Current Confusion in Japan's Economic Policy
Takahiro MIYAO (Professor, GLOCOM)
This commentary originally appeared in the "Japan-U.S. Discussion Fourm" (http://lists.nbr.org/japanforum) on October 8, 2002: posted here with the author's permission.
As an economist, I feel obliged to comment on the current confusion in Japan's economic policy. Why should the implementation of the pay-off system be postponed, when the accelerated disposition of bad loans with the injection of public funds is supposed to strengthen the financial system? Why should an additional anti-deflation policy package be adopted, when the elimination of bad loans is expected to increase bank loans.
The answer is that, in my view, there is a fundamental misunderstanding of the cause and the effect of Japan's economic crisis on the part of Prime Minister Junichiro Koizumi and Finance Minister Heizo Takenaka, who mistakenly regard the very existence of bad loans as the cause of economic stagnation and deflation in Japan. The fact is that the cause is the unexpectedly sharp decline in the values of real estate and stocks since the early 1990s, which has destroyed the balance sheets of most corporations and financial institutions and resulted in bad loans in the banking sector. In other words, the cause is asset deflation and the effect is bad loans. Without understanding this fact, Takenaka and his camp are trying to accelerate the direct disposition of bad loans, which would inevitably lead to a sharp increase in corporate bankruptcies and unemployment and acceleration of asset deflation, most likely resulting in an increase, rather than a decrease in the amount of bad loans even with the injection of public funds into the banking sector. Postponement of the pay-off system and adoption of an anti-deflation policy might mitigate the bad effect of this mistaken policy, but could not correct it.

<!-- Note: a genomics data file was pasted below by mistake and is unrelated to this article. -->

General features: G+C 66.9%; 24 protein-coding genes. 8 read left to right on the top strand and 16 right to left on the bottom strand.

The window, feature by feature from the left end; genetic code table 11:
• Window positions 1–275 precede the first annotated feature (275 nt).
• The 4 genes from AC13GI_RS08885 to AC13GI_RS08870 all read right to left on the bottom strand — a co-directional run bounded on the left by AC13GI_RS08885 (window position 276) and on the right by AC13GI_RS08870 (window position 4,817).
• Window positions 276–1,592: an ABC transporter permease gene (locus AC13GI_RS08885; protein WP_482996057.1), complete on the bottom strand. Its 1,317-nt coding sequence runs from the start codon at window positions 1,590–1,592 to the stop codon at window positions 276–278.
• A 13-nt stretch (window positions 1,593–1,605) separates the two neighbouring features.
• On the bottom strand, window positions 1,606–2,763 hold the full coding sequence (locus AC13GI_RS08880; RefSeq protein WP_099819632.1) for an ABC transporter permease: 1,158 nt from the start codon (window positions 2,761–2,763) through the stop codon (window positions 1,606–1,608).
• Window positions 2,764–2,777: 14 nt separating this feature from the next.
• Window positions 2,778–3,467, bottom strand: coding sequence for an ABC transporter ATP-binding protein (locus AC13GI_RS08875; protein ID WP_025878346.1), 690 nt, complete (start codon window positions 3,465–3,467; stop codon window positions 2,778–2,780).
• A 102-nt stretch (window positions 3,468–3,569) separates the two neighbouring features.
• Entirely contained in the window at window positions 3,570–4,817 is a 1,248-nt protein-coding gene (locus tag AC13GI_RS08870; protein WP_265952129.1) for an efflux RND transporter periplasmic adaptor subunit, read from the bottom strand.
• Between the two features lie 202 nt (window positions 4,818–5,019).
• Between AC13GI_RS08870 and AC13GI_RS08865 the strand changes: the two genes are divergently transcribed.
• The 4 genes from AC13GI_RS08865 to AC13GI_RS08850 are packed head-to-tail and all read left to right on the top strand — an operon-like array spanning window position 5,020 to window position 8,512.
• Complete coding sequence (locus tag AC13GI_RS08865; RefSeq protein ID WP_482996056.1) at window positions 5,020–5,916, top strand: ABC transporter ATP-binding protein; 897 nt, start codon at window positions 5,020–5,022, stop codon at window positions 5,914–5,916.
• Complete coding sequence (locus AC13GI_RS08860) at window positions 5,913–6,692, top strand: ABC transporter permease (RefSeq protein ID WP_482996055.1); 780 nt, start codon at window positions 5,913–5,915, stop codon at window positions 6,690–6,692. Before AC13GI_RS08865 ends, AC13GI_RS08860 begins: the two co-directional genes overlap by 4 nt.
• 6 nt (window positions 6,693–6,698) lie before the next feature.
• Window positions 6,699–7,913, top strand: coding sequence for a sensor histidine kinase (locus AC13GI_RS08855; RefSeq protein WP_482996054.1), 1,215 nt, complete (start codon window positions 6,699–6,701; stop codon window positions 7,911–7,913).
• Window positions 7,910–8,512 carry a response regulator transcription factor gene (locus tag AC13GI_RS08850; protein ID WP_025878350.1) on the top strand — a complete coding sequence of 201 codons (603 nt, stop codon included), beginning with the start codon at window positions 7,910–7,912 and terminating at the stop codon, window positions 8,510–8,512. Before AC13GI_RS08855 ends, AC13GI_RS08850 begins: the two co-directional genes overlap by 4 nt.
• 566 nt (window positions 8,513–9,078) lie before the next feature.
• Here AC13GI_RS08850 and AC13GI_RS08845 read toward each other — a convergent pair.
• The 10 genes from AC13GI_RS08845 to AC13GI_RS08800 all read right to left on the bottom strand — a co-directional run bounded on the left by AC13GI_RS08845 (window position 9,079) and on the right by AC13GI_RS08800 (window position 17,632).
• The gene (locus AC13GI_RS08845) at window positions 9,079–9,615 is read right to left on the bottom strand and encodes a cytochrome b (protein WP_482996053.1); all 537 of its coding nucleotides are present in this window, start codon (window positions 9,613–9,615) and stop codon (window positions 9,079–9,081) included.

What should be done is quite clear, once we correctly grasp the cause and the effect of Japan's economic problem. Public funds should be used to revitalize the real estate and stock markets, for example, by eliminating most taxes on those key assets, rather than to boost banks' capital without any real effect. At the same time, the government and the Bank of Japan should make it clear that they are determined to stop asset deflation and take all possible measures to turn the prices of real estate and stocks around. In other words, an "asset inflation target," rather than a general inflation target, should be set and observed by all policy makers. Once real estate and stock prices start recovering, corporations, banks, as well as consumers, will regain their vitality and willingly dispose of bad assets and bad loans without government intervention. Then we could implement the pay-off system without delay and do away with wasteful public spending. Just as in the U.S. in the 1990s, we would be able to achieve both structural reform and economic recovery in Japan, given that the real estate and stock markets are back on the right track. I hope that Koizumi and Takenaka are wise enough to catch this important message, at least from the market, if not from me.
For the past discussion on this issue, see the following:
Takahiro Miyao "Debate on Deflation in Japan: Moderator's Summary and Comments"
Takahiro Miyao "Japan's Economic Problems: Diagnosis and Prescriptions"